It’s every traveler’s worst nightmare: you’ve gathered up all your necessary travel documents and made your way to the airport two hours before your flight is due to depart only to discover that flight itself has been delayed. Or worse, canceled. This type of situation can happen to anyone at any time. It doesn’t matter if you’re flying economy with a large airline or have booked a private jet charter for your convenience; delays and cancellations happen to everyone. In the past passengers only had to let out a sigh of frustration, find a comfortable chair and wait out the suspension with all of the rest of the passengers in the terminal. But as of 2004 things have changed – and here’s why.
Flight Compensation Regulation 261/2004
As of 2004, the European Union established a law that would protect passengers’ rights in the event of severe delays or cancellations that were a direct result of negligence on the part of the airline in question. The law stated that if a flight was delayed by more than three hours, a passenger would be entitled to compensation of between €250 to €600, be given any refreshments or sustenance that they require, be put up in a hotel for a night if required, and be rerouted on the next available flight to their destination. The exact amount depends on many factors such as the length of the delay, the distance that the flight was traveling and whether or not it was leaving from an airport located within the European Union. If the delay is shorter than three hours, or if it occurred because of something that was outside of the airline’s control, then no compensation will be awarded to passengers. That means if you get stuck in an airport because of bad weather, then there’s not too much you can do about it but wait. If, however, the airline you’re traveling with overbooks the flight, accidentally messes up your booking or is responsible for your flight is delayed or canceled in any way, then you have all the rights in the world to complain and receive aid and compensation.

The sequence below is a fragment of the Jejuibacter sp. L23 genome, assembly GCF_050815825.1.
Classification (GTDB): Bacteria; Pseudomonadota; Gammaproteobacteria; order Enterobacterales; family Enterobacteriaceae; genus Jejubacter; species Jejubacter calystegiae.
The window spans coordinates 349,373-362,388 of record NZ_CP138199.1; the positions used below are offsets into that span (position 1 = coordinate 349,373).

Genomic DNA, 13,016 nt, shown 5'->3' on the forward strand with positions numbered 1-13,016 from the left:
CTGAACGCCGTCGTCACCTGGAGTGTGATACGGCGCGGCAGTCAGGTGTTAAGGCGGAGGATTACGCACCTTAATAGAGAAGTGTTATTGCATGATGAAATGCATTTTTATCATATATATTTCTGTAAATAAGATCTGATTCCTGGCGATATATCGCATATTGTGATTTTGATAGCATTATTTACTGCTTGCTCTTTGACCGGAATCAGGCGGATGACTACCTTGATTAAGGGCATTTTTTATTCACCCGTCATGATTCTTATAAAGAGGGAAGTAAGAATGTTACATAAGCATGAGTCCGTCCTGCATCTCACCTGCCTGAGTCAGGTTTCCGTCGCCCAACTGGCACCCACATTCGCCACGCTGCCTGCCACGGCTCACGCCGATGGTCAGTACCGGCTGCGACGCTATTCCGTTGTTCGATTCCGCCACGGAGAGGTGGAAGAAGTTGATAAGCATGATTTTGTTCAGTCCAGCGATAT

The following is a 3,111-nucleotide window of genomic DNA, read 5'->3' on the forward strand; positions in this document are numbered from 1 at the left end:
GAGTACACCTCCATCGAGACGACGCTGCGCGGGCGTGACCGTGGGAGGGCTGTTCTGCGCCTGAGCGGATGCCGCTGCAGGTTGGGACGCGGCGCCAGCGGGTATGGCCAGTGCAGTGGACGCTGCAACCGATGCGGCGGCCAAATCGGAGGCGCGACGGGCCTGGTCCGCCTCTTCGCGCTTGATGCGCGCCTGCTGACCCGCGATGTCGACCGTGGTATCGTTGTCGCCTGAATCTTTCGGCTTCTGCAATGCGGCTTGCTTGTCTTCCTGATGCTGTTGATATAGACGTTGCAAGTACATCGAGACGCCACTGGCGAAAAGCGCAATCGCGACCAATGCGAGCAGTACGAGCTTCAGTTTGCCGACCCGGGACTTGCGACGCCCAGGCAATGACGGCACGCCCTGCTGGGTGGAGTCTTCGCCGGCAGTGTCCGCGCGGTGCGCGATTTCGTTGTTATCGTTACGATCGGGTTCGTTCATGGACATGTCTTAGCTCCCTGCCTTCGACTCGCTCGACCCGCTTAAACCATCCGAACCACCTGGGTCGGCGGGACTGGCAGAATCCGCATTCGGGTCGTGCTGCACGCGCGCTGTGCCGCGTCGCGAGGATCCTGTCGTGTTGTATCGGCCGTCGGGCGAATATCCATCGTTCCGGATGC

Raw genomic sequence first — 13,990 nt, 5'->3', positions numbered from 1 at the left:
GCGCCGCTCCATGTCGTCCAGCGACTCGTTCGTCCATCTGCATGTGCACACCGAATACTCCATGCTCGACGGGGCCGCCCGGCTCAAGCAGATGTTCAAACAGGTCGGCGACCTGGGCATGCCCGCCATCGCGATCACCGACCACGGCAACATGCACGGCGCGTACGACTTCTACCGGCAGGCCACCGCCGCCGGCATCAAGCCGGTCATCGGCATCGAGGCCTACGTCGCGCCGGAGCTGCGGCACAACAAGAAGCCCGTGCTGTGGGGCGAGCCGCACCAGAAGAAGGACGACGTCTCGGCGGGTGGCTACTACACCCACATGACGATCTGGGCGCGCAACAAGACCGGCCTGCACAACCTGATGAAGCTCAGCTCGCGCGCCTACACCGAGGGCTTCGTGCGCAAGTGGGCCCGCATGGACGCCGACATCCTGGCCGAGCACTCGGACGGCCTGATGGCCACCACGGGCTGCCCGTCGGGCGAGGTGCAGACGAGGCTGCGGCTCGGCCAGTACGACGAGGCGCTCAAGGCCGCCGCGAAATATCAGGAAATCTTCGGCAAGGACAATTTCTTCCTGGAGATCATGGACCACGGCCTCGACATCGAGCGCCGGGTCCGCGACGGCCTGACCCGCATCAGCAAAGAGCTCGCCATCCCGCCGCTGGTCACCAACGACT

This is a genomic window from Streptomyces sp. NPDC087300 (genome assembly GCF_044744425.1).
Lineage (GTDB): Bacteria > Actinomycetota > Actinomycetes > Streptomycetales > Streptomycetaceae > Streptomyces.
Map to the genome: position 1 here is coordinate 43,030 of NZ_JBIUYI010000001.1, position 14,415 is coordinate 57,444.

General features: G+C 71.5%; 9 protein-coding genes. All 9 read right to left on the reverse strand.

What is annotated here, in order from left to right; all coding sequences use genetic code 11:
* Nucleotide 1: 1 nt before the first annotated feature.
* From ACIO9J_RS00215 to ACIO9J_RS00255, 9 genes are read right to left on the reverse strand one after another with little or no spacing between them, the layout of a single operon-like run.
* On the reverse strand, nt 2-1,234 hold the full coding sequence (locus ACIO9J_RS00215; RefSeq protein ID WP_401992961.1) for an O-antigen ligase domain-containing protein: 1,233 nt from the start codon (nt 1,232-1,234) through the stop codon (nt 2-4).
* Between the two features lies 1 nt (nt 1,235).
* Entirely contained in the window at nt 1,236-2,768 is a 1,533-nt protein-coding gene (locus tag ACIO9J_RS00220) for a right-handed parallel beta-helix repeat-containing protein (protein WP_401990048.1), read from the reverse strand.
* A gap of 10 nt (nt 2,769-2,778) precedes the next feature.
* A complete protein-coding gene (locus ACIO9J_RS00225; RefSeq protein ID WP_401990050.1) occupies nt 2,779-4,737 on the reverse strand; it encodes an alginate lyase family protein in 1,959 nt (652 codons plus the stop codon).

If you find yourself in the questionably lucky position of having to claim compensation, there are many different ways to go about it.
First and foremost is to speak to the customer service desk of the airline as soon as you’re aware of any delays with your flight – the employees there will be able to give you meal vouchers, hotel rooms and anything else you’ll need immediately. But they probably won’t be able to provide you with monetary compensation on the spot. Likely you’ll probably have to email the airline’s online customer service department and inquire there. However, airlines are notorious for taking exceptionally long to reply to any emails (up to six weeks), so to process your claim faster; it’s helpful to go through a claims company. These companies, such as AirHelp, can quickly handle your request and ensure you get your compensation promptly. This doesn’t apply just for flights; they can also ensure that you receive compensation should your luggage or be lost or delayed in transit.